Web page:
The most important thing to realize about the 'unintended scam' is - because the perpetrators actually believe what they are offering is not a scam - it doesn't look like a scam, and they do not 'leak' information that would tip you off to the fact they are deceiving you.

The IGBE scam was a clever scam. Gold had reached an all-time high in 1980 of $850 an ounce, before prices fell dramatically. While all legitimate gold brokers would sell at the spot price plus a small commission, IGBE offered to sell gold at an unbelievable discount of 4% below spot, if, and this is the catch, the buyer would agree to postpone taking delivery. What a deal, when any other dealer in the world will buy bullion all day long at the spot price or the spot price plus a point or two. Basically, you could buy it at 4% below spot and get 'free' storage.

As long as you didn't take delivery of the gold, IGBE could rake in the money, feed the marketing machine, and postpone fulfilling on any sale. Gold dropped an average of 2% per month over the next couple of years. So when the time came to provide product, they could ostensibly purchase the gold for the client at a price that had already dropped more than the 4% discount they promised.

Problem was - all that sweet money was just too good to let go of, so they started postponing delivery...indefinitely.

Meanwhile, IGBE hired hundreds of salespersons, rented expensive offices in three cities, took out full-page ads in Barron's and the Wall Street Journal, and raked in more and more millions.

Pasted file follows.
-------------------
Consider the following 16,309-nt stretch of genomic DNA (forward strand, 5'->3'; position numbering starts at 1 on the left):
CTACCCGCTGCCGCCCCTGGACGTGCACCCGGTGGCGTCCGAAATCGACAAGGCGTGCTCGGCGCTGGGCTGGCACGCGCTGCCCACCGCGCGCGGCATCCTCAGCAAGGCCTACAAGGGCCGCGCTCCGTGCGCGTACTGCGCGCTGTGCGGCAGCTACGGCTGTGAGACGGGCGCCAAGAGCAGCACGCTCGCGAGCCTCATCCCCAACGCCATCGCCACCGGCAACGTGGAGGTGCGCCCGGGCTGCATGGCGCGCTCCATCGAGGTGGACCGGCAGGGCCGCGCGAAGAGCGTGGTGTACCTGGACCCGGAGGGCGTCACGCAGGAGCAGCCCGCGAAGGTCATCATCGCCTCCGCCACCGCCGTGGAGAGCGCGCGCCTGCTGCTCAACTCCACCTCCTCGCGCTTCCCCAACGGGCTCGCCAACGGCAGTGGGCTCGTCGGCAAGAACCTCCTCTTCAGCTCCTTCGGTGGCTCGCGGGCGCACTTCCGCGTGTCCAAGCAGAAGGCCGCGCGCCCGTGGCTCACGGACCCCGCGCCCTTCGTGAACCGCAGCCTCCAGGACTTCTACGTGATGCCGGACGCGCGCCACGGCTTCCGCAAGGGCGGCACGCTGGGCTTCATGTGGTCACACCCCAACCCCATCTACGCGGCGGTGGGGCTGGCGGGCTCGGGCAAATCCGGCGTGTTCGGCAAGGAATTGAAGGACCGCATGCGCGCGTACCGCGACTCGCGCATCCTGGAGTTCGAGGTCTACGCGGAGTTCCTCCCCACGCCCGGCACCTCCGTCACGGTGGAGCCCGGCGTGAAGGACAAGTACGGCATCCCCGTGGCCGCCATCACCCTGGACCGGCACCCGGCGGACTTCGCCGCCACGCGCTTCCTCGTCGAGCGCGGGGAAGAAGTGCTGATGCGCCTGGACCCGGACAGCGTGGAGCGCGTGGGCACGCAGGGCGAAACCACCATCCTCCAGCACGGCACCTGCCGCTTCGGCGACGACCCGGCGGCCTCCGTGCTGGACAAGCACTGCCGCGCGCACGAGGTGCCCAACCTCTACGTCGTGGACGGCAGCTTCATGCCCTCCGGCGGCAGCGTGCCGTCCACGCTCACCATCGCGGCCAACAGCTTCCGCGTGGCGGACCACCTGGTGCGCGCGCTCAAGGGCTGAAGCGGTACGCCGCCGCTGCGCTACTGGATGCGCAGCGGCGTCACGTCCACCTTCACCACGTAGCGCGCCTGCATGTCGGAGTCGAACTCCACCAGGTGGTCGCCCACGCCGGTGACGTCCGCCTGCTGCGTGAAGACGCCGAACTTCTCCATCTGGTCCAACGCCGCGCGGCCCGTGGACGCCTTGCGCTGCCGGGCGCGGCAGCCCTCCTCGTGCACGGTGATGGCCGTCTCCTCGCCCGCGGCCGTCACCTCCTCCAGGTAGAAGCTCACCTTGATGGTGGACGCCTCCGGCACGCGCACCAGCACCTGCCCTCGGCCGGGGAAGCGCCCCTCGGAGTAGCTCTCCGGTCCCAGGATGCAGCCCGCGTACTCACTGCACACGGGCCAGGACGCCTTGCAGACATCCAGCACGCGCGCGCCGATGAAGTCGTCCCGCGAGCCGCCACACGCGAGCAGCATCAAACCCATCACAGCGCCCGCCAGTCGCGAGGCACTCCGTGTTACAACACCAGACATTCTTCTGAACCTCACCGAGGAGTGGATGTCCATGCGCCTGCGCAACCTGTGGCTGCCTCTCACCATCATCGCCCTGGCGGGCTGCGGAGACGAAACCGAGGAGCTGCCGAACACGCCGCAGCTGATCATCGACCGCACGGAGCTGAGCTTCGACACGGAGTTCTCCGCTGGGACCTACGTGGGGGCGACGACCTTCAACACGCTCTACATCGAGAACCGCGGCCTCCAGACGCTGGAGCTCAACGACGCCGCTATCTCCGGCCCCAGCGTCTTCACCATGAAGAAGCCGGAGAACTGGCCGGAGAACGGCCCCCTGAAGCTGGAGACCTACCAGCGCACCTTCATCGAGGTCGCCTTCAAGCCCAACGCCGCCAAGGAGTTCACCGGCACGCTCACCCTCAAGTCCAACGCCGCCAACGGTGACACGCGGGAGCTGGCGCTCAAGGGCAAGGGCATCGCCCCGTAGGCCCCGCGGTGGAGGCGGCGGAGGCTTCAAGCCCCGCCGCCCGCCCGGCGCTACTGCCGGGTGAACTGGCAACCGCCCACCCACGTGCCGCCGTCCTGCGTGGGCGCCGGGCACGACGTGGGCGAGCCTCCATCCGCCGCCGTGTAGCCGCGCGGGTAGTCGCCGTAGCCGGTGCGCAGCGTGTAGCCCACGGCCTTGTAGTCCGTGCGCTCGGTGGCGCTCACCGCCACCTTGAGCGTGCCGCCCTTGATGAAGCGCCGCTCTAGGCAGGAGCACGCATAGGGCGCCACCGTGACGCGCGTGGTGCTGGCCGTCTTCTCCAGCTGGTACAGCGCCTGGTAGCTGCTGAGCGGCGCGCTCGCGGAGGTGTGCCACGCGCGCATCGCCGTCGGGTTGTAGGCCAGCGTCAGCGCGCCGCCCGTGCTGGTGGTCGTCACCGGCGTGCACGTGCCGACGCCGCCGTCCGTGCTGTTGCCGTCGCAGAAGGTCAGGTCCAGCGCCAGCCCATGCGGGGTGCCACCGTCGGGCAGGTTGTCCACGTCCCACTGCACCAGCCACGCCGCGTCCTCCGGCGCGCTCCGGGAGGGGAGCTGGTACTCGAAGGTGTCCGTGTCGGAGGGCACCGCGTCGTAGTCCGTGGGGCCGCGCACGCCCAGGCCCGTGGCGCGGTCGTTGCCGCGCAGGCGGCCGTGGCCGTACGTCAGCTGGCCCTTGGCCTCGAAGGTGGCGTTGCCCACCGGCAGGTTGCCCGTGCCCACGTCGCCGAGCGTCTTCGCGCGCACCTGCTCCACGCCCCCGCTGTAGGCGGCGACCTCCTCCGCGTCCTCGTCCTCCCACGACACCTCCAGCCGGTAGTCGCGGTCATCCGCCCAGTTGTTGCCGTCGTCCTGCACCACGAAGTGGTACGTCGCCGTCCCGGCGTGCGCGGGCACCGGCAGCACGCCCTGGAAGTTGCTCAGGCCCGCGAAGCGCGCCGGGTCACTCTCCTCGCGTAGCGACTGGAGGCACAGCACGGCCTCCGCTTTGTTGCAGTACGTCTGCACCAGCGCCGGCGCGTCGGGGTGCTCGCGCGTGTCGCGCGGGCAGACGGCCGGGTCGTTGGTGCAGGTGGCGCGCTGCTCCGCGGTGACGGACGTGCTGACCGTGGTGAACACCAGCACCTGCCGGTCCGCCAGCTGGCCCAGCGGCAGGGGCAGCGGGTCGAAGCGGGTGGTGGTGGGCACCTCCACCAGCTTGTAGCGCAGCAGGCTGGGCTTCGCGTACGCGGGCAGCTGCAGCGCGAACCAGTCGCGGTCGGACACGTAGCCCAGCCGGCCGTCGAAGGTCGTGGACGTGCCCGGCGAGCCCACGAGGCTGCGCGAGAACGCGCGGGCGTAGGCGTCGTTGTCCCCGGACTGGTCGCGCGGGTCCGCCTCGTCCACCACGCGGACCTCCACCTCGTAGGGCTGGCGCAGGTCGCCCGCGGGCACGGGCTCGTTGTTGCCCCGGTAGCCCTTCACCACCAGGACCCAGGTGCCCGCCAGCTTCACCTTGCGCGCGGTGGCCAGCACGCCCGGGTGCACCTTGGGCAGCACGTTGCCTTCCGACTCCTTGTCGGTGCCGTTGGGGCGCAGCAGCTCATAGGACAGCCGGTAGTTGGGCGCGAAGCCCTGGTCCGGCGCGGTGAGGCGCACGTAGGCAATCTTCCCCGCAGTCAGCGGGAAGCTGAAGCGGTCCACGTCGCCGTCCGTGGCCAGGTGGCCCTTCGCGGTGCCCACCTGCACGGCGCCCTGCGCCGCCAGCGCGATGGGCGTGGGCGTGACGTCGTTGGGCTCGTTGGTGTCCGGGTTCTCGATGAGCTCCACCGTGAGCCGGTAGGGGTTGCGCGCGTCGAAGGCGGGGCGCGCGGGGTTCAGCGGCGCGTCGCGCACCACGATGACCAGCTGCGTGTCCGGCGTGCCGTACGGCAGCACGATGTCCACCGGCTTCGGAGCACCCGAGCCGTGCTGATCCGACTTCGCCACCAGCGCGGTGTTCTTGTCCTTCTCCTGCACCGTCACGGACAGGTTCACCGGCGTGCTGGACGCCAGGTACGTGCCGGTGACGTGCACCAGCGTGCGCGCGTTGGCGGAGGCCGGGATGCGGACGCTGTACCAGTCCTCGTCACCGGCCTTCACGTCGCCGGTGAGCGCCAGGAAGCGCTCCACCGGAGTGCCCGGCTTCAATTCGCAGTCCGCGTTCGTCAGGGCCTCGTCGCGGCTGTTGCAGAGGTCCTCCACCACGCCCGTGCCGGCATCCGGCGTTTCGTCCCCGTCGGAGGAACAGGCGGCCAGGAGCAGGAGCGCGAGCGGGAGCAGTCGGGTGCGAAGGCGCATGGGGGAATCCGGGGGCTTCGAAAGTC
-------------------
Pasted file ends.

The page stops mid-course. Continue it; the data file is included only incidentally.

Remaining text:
Charles Ponzi reborn.

Of course, the next part of the story isn't too difficult to guess. All that money was just too tempting. So, they started spending it. Yachts, mansions, parties, vacations for the staff, and of course the inevitable huge overhead of looking 'reputable.' According to court records, over 13,000 investors lost over $75 million dollars.

How did it happen? And better yet - how to avoid it happening to you?

Pilots know when they are flying in clouds that perception is distorted. As a result, they must always trust their instruments. The same applies here.

Rule #1 - The 'Only 2 Ways to make money without risk, no exceptions' rule.

You either work hard or have privileged information. Otherwise, profit is directly related to risk. There is no third option.

This replaces the worn out saying, "Too good be true," which is too easy to wiggle around because it is unspecific. And being unspecific, it's easy for our little greed monster to win an argument. After all, we all know about opportunities where people can earn 100+%, or even 1,000+%. Make the rule black and white and stick to it. This keeps our natural greed monster in its cage.

So, when the IGBE sales machine with full page Wall Street Journal ads, calls up and tells you what a great 'NO RISK' deal it has for you on gold at a 4% discount, you know...

1. it's not work, and
2. it's not privileged information.

Therefore, the guy is either lying or he doesn't understand what he is offering. Either way, hang up.

Rule #2 - Remember the 'unintended scam' rule.

Like all the sales people selling the IGBE scam, the guy sounds so sincere (and maybe he is just a parrot), and it sounds so good (you have not figured out the scam yet). But, it failed the "Only 2 ways...rule," so now you have a conflict. It's probably an 'unintended scam' that's throwing off your otherwise good judgment.